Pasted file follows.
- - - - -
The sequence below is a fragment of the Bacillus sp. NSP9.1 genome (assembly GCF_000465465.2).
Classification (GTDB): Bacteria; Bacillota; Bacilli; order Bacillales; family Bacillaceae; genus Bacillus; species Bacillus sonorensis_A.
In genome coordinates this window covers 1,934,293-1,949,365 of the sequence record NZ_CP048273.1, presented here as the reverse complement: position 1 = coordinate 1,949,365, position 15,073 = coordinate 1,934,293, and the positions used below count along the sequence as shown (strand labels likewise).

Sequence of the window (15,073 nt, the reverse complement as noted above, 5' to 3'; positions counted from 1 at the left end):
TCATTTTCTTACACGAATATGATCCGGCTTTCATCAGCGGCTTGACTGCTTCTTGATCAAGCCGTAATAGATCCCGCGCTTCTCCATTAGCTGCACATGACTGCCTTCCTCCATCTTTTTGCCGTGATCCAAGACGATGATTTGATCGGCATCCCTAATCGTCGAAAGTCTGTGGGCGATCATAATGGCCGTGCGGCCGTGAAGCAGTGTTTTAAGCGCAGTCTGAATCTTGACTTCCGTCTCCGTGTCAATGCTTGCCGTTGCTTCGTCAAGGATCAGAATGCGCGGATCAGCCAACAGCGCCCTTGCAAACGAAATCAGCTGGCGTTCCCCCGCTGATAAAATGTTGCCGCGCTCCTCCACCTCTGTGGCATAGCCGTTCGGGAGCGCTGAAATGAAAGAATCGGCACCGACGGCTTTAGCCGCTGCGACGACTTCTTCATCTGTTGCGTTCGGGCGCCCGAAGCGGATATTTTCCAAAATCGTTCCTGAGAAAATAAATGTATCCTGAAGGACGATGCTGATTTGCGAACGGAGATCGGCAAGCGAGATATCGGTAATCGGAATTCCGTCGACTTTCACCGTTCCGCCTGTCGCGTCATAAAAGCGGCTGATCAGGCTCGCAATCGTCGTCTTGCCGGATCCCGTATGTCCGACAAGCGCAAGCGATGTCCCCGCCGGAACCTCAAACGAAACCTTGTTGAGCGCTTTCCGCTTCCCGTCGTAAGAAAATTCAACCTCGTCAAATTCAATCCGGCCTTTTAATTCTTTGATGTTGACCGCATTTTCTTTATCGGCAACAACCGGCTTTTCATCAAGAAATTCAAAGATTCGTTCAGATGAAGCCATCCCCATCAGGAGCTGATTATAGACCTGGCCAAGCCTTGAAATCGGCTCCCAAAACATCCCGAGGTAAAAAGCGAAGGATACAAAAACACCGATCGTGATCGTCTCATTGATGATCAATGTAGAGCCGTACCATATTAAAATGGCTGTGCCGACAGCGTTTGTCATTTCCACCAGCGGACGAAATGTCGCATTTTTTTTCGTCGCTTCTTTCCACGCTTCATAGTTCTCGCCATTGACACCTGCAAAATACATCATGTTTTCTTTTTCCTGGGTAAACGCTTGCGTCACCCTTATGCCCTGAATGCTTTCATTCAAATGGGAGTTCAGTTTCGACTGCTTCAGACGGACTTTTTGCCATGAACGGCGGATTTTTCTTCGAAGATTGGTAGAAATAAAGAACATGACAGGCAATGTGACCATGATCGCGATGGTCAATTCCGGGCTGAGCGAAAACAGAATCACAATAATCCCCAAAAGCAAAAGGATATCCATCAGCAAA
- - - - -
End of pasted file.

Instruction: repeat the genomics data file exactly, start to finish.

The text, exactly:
The sequence below is a fragment of the Bacillus sp. NSP9.1 genome (assembly GCF_000465465.2).
Classification (GTDB): Bacteria; Bacillota; Bacilli; order Bacillales; family Bacillaceae; genus Bacillus; species Bacillus sonorensis_A.
In genome coordinates this window covers 1,934,293-1,949,365 of the sequence record NZ_CP048273.1, presented here as the reverse complement: position 1 = coordinate 1,949,365, position 15,073 = coordinate 1,934,293, and the positions used below count along the sequence as shown (strand labels likewise).

Sequence of the window (15,073 nt, the reverse complement as noted above, 5' to 3'; positions counted from 1 at the left end):
TCATTTTCTTACACGAATATGATCCGGCTTTCATCAGCGGCTTGACTGCTTCTTGATCAAGCCGTAATAGATCCCGCGCTTCTCCATTAGCTGCACATGACTGCCTTCCTCCATCTTTTTGCCGTGATCCAAGACGATGATTTGATCGGCATCCCTAATCGTCGAAAGTCTGTGGGCGATCATAATGGCCGTGCGGCCGTGAAGCAGTGTTTTAAGCGCAGTCTGAATCTTGACTTCCGTCTCCGTGTCAATGCTTGCCGTTGCTTCGTCAAGGATCAGAATGCGCGGATCAGCCAACAGCGCCCTTGCAAACGAAATCAGCTGGCGTTCCCCCGCTGATAAAATGTTGCCGCGCTCCTCCACCTCTGTGGCATAGCCGTTCGGGAGCGCTGAAATGAAAGAATCGGCACCGACGGCTTTAGCCGCTGCGACGACTTCTTCATCTGTTGCGTTCGGGCGCCCGAAGCGGATATTTTCCAAAATCGTTCCTGAGAAAATAAATGTATCCTGAAGGACGATGCTGATTTGCGAACGGAGATCGGCAAGCGAGATATCGGTAATCGGAATTCCGTCGACTTTCACCGTTCCGCCTGTCGCGTCATAAAAGCGGCTGATCAGGCTCGCAATCGTCGTCTTGCCGGATCCCGTATGTCCGACAAGCGCAAGCGATGTCCCCGCCGGAACCTCAAACGAAACCTTGTTGAGCGCTTTCCGCTTCCCGTCGTAAGAAAATTCAACCTCGTCAAATTCAATCCGGCCTTTTAATTCTTTGATGTTGACCGCATTTTCTTTATCGGCAACAACCGGCTTTTCATCAAGAAATTCAAAGATTCGTTCAGATGAAGCCATCCCCATCAGGAGCTGATTATAGACCTGGCCAAGCCTTGAAATCGGCTCCCAAAACATCCCGAGGTAAAAAGCGAAGGATACAAAAACACCGATCGTGATCGTCTCATTGATGATCAATGTAGAGCCGTACCATATTAAAATGGCTGTGCCGACAGCGTTTGTCATTTCCACCAGCGGACGAAATGTCGCATTTTTTTTCGTCGCTTCTTTCCACGCTTCATAGTTCTCGCCATTGACACCTGCAAAATACATCATGTTTTCTTTTTCCTGGGTAAACGCTTGCGTCACCCTTATGCCCTGAATGCTTTCATTCAAATGGGAGTTCAGTTTCGACTGCTTCAGACGGACTTTTTGCCATGAACGGCGGATTTTTCTTCGAAGATTGGTAGAAATAAAGAACATGACAGGCAATGTGACCATGATCGCGATGGTCAATTCCGGGCTGAGCGAAAACAGAATCACAATAATCCCCAAAAGCAAAAGGATATCCATCAGCAAA